This view taken from orbit around Mars shows the sand dune that will be the first to be visited by NASA’s Curiosity Mars Rover along its route to higher layers of Mount Sharp.
What distinguishes actual dunes from windblown ripples of sand or dust, like those found at several sites visited previously by Mars rovers, is that dunes form a downwind face steep enough for sand to slide down. The effect of wind on motion of individual particles in dunes has been studied extensively on Earth, a field pioneered by British military engineer Ralph Bagnold (1896-1990). Curiosity’s campaign at the Martian dune field informally named for him will be the first in-place study of dune activity on a planet with lower gravity and less atmosphere.
Observations of the Bagnold Dunes with the Compact Reconnaissance Imaging Spectrometer on NASA’s Mars Reconnaissance Orbiter indicate that mineral composition is not evenly distributed in the dunes. The same orbiter’s High Resolution Imaging Science Experiment has documented movement of Bagnold Dunes.
“We will use Curiosity to learn whether the wind is actually sorting the minerals in the dunes by how the wind transports particles of different grain size,” Ehlmann said.
As an example, the dunes contain olivine, a mineral in dark volcanic rock that is one of the first altered into other minerals by water. If the Bagnold campaign finds that other mineral grains are sorted away from heavier olivine-rich grains by the wind’s effects on dune sands, that could help researchers evaluate to what extent low and high amounts of olivine in some ancient sandstones could be caused by wind-sorting rather than differences in alteration by water.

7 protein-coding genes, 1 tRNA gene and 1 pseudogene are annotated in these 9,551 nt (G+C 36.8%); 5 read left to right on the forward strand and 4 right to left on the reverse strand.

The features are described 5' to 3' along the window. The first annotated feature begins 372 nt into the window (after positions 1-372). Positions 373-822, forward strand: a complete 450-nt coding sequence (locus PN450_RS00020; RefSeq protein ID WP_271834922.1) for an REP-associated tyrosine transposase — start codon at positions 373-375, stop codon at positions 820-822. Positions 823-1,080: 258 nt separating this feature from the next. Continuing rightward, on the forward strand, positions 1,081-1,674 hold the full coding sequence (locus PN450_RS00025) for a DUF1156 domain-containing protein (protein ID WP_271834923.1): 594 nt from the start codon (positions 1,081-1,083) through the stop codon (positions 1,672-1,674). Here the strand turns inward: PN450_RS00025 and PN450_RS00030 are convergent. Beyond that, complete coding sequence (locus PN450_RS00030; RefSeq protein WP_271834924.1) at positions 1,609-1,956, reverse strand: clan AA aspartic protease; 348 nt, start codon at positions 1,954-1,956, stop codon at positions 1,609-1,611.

This animation flips back and forth between views taken in 2010 and 2014 of a Martian sand dune at the edge of Mount Sharp, documenting dune activity.
Ehlmann and Nathan Bridges of the Johns Hopkins University’s Applied Physics Laboratory, Laurel, Maryland, lead the Curiosity team’s planning for the dune campaign.
“These dunes have a different texture from dunes on Earth,” Bridges said. “The ripples on them are much larger than ripples on top of dunes on Earth, and we don’t know why. We have models based on the lower air pressure. It takes a higher wind speed to get a particle moving. But now we’ll have the first opportunity to make detailed observations.”
This map shows the route driven by NASA’s Curiosity Mars rover from the location where it landed in August 2012 to its location in mid-November 2015, approaching examples of dunes in the “Bagnold Dunes” dune field.
JPL, managed by Caltech for NASA, built Curiosity and manages the project for NASA’s Science Mission Directorate in Washington. For more information about Curiosity, visit: http://www.nasa.gov/msl and http://mars.jpl.nasa.gov/msl/